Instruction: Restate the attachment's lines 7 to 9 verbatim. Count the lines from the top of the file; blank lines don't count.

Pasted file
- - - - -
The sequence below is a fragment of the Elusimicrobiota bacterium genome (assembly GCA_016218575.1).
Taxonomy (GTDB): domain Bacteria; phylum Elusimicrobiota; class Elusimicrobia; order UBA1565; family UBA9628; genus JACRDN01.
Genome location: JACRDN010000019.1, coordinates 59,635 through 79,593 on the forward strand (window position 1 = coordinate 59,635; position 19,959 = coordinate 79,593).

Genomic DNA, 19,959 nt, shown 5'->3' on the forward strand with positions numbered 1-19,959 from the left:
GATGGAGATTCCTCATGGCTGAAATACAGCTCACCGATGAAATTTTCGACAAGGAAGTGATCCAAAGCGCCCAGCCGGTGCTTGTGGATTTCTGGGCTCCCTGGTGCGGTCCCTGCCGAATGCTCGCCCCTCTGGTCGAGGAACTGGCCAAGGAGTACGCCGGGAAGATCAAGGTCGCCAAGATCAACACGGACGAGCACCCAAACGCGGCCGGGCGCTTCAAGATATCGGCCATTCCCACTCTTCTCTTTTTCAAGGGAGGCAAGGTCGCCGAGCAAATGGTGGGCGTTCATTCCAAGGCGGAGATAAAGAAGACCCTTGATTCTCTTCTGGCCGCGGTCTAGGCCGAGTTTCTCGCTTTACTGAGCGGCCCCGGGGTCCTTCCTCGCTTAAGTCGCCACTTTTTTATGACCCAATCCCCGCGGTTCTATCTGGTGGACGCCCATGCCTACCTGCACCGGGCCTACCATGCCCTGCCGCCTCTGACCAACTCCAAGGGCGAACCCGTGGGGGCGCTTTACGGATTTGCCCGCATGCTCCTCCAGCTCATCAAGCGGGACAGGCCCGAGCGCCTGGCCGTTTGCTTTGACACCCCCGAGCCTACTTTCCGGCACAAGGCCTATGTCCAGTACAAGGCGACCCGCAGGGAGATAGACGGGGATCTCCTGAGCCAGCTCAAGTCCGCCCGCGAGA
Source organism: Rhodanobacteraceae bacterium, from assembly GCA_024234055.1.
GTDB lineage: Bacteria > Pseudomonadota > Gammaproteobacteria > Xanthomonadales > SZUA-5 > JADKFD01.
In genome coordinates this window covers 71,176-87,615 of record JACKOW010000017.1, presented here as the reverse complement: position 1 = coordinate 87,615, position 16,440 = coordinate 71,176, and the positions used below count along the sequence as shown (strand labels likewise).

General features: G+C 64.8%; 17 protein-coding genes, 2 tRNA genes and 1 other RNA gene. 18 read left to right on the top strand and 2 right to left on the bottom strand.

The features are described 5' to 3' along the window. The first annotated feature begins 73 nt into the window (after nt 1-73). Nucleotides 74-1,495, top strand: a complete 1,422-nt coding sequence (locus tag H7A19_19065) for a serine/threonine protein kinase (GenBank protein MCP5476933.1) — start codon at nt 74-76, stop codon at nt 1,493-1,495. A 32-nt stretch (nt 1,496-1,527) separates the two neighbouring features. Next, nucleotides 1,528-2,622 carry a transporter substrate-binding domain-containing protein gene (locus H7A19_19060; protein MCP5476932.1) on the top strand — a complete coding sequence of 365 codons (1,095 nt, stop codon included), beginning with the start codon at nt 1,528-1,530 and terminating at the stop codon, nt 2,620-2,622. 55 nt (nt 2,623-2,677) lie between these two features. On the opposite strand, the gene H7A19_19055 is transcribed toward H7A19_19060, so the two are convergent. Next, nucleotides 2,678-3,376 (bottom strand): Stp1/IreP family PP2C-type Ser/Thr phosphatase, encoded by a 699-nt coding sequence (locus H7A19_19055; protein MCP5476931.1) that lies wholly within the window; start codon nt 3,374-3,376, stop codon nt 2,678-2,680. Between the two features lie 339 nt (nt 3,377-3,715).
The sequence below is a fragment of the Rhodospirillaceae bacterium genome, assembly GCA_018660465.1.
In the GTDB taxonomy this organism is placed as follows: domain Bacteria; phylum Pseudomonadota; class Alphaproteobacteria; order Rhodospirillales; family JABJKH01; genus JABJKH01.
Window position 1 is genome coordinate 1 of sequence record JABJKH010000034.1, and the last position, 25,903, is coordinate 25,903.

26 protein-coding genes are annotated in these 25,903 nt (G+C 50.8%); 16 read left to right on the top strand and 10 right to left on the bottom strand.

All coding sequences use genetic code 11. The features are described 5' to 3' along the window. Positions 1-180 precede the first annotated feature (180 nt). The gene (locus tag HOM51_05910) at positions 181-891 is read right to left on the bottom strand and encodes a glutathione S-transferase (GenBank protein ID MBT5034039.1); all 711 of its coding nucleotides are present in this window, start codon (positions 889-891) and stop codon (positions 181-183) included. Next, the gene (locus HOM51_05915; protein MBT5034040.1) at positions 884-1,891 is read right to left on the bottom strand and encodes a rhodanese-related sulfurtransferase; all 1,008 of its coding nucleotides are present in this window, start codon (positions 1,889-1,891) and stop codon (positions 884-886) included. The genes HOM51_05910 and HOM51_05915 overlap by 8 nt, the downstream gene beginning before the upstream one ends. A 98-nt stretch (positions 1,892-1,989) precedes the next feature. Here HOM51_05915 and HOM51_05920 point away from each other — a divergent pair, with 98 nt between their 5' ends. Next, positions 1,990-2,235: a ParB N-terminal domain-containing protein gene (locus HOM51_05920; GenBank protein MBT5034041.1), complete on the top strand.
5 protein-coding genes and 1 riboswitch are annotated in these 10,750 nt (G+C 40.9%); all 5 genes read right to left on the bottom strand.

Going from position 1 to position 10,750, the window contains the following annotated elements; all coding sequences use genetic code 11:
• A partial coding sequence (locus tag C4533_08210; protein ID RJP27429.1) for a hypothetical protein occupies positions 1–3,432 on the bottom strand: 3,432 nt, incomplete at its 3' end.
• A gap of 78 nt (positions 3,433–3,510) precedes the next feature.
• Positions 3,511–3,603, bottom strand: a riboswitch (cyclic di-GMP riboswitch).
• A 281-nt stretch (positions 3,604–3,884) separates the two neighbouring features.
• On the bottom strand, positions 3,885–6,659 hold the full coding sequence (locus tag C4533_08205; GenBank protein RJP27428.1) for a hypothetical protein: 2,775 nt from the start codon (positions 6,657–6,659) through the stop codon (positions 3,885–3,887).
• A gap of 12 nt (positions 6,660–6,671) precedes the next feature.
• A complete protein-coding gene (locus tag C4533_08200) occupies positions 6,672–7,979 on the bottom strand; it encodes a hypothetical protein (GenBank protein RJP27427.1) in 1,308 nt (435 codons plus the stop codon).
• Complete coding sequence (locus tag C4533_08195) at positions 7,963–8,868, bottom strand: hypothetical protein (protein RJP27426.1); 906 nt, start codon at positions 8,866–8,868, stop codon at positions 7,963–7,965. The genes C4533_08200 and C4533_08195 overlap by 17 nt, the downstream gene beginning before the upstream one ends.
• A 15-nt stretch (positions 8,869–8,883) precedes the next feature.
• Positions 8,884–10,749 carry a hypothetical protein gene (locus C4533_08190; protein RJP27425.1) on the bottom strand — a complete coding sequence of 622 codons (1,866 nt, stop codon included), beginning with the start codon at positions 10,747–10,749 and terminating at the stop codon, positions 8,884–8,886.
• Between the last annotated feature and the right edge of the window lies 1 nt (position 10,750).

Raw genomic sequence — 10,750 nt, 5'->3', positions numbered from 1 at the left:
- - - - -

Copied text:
GTDB lineage: Bacteria > Pseudomonadota > Gammaproteobacteria > Xanthomonadales > SZUA-5 > JADKFD01.
In genome coordinates this window covers 71,176-87,615 of record JACKOW010000017.1, presented here as the reverse complement: position 1 = coordinate 87,615, position 16,440 = coordinate 71,176, and the positions used below count along the sequence as shown (strand labels likewise).

General features: G+C 64.8%; 17 protein-coding genes, 2 tRNA genes and 1 other RNA gene. 18 read left to right on the top strand and 2 right to left on the bottom strand.